Like I said I haven't had issues temp wise with frying components yet, just a finer tip would be handy no and again.
     
  15. breno

    breno Member

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    Hey guys,
    I want to get into learning how to solder, mainly to get into console repairs when necessary. I've read tutorials that to permanently fix Xbox 360 RROD is to resolder GPU back to motherboard though I assume the techniques used would require a certain amount of soldering experience before being able to do. (if anyone knows that this is otherwise correct, I don't mind being corrected)

    I'd also like to learn to just have it as a skill and do general repairs.

    So that being said, can anyone recommend what gear an absolute beginner like myself would need to start out with and what kind of things can I do and/or practice on?
     
  16. Matthew kane

    Matthew kane Member

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    Get a decent iron and start practicing through hole component soldering on perf/prototype pcb’s. Learn and practice using the right temperature on the iron tip with the right solder type and the right amount of solder while keeping a steady hand.

    Then step up your game to doing SMT soldering, keep practicing then you might be able to do BGA reballs with or without reball stencils. You need to learn and understand the equipment before you start doing any BGA reball/rework especially where large amounts of heat, flux and solder paste is involved (temperature control otherwise you damage the board). Practice on dead boards first before you start doing any client work. Though from the sounds of it you don’t possess the knowledge on basic EE concepts and fundamentals, a’la schematic/circuit diagram reading, ohms laws etc, so you may need to synthesize the theory before attempting any real repairs.

    Electronic repairs of this level is far more than simply replacing parts. Building things, putting parts together according to a schematic, design, instructions with a BOM is one thing and alot simpler. Troubleshooting and repairs involves an understanding with what you’re working with especially where complex circuits such as a console mainboard is involved also while maintaining safety with power handling.

    To answer the next part of your post, consoles that face the dreaded problem of GPU failing is either due to overheating (poor thermal contact or heat dissipation) which can lead to thermal runaway on parts or bad bga contact. A reflow to the bga underneath the GPU chip can fix the problem but it is temporary (most common home fixes for reflowing is baking the stripped mainboard or hairdryer/heat gun method). A proper fix would be to reball it from scratch using a fresh bga rework. Remove the gpu, clean the bga on the chip and mainboard, apply your paste etc and reflow the chip onto the mainboard.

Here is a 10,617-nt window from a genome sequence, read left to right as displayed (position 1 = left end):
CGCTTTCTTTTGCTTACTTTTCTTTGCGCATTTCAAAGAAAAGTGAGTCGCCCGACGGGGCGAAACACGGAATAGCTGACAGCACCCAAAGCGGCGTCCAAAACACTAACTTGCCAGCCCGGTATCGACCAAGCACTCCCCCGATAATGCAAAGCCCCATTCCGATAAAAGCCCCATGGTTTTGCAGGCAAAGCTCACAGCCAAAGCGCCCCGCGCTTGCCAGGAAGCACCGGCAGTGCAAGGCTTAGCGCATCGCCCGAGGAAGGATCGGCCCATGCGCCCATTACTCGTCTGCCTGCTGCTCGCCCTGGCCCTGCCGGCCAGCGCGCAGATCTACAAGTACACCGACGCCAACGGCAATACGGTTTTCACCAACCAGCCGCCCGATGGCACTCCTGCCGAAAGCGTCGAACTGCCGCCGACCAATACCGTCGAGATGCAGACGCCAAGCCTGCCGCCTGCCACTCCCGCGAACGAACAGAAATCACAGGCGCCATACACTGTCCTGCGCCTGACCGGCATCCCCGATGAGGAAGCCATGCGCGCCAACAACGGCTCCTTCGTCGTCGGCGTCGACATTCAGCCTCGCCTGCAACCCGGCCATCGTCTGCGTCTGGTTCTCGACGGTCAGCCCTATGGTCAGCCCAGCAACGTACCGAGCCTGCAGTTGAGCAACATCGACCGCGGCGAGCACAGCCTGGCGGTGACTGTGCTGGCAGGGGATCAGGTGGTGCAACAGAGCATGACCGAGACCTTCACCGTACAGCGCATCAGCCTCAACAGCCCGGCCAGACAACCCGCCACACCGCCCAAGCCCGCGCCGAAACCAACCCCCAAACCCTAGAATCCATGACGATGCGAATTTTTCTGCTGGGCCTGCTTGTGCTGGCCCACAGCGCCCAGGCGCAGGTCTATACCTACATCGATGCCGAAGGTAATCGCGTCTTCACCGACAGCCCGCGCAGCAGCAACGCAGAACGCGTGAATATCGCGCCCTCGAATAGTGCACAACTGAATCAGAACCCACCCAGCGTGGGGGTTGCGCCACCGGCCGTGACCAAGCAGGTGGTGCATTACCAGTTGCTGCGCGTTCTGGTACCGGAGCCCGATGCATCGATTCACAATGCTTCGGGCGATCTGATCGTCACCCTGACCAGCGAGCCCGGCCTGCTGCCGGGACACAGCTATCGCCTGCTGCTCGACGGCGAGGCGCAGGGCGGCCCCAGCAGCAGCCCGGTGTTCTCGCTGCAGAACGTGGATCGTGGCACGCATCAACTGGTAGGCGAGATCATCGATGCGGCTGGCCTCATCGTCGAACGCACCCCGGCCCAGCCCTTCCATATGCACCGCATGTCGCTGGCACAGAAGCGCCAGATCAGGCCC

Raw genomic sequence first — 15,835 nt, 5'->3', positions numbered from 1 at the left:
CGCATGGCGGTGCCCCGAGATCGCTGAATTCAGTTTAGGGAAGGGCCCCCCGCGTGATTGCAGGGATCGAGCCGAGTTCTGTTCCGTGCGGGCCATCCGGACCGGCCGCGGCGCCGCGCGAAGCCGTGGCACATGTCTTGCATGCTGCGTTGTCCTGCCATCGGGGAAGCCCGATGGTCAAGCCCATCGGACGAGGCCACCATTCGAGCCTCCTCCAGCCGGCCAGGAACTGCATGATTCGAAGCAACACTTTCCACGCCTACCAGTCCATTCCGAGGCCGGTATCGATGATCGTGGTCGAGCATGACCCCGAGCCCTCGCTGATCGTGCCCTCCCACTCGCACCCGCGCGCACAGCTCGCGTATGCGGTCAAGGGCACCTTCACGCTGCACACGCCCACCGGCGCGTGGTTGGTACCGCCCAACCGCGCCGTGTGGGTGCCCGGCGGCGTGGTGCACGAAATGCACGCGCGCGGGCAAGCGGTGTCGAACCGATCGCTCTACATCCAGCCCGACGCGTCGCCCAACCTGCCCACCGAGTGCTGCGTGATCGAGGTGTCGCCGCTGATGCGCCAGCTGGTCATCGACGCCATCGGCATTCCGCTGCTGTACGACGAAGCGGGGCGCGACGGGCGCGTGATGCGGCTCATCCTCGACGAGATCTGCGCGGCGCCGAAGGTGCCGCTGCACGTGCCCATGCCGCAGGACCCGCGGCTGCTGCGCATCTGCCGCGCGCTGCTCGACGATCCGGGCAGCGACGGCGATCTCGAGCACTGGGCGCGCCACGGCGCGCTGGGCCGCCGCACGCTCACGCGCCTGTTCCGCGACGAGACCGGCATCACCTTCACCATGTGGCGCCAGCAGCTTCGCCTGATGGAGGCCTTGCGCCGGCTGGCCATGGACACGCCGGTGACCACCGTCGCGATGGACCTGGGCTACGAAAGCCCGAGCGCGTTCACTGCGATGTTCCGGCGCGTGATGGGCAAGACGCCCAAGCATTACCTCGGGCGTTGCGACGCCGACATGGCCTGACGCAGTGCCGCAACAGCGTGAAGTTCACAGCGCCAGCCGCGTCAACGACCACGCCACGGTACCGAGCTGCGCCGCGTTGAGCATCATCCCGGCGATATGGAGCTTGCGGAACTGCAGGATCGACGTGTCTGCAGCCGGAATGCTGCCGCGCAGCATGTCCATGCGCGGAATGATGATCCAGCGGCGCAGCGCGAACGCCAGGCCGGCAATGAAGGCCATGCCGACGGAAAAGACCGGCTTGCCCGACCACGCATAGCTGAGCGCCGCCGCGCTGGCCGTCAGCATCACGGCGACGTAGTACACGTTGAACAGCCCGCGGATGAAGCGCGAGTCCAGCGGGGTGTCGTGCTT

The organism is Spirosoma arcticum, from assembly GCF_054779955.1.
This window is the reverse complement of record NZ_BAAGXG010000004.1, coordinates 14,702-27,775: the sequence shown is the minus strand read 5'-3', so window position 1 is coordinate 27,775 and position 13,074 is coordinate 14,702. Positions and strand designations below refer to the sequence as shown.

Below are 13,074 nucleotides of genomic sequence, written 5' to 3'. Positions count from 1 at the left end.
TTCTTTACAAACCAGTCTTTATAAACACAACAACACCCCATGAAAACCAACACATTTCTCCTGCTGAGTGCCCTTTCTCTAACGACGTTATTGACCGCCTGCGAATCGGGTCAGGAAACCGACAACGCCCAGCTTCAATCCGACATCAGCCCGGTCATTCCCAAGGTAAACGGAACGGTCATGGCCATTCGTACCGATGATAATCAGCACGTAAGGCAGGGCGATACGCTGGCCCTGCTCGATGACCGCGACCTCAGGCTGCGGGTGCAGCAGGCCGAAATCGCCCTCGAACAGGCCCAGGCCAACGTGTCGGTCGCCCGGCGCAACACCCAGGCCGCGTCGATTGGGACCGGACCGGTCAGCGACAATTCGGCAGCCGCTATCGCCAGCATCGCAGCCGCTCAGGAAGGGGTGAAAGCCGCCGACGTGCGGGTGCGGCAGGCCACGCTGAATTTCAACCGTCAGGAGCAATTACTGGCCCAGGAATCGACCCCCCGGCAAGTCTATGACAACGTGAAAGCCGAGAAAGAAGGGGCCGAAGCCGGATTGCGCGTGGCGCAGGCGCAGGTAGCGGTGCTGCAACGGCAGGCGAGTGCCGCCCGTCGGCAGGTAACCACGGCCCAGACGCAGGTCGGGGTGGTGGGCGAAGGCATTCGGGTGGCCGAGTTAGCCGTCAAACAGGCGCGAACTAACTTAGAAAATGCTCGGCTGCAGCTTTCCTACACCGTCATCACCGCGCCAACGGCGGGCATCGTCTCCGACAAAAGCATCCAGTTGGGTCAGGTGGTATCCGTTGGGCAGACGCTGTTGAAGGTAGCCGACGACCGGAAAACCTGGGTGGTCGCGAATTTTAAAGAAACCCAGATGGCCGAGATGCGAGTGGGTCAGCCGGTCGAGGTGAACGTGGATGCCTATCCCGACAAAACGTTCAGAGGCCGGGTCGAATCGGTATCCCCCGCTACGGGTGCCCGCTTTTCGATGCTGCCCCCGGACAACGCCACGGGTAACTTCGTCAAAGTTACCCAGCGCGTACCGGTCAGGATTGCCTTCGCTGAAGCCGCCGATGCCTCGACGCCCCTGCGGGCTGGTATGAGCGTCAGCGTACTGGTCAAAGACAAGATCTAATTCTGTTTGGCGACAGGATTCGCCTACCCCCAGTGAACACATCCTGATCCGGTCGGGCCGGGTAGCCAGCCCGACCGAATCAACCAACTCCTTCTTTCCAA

Good luck
     
    Last edited: Nov 15, 2017
    breno likes this.
  17. breno

    breno Member

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    That's a great post, thanks alot!
    In regards to the GPU failures, I did read online exactly how you described it, to completely remove GPU, clean and rework which would obviously take a lot of practice prior before attempting but gotta start somewhere! I wouldn't be doing client work per say but purchasing dead systems and (hopefully) fixing them...That's my end goal I think for now.
     
  18. dufflover

    dufflover Member

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    Ended up buying a Yihua 936B off eBay AUS (ordered a 936C from a diff *cough* local seller but that never came, at least getting a refund was easy).

    I got given a small tube of spare lead-free solder but I'm tempted to just relegate it to forever emergency solder as I've read nothing particularly good about it and just on the weekend before getting this solder station tried to repair a broken cable and add a small ceramic decoupling cap in the process with my basic-but-usable Jaycar/Digitech iron. Well ... "useable" until I had to resort to the lead-free stuff!

    I expect the cheapi Yihua to still be much more potent to handle it, but just reading about the brittle joints, reduced tip life, etc. ... bleh. Think I'll pick up a reel of old school 60/40 solder from Jaycar for $15 which'll prob last the rest of my days of odd circuit jobs.
     
  19. anark1

    anark1 Member

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  20. gadgetman88

    gadgetman88 New Member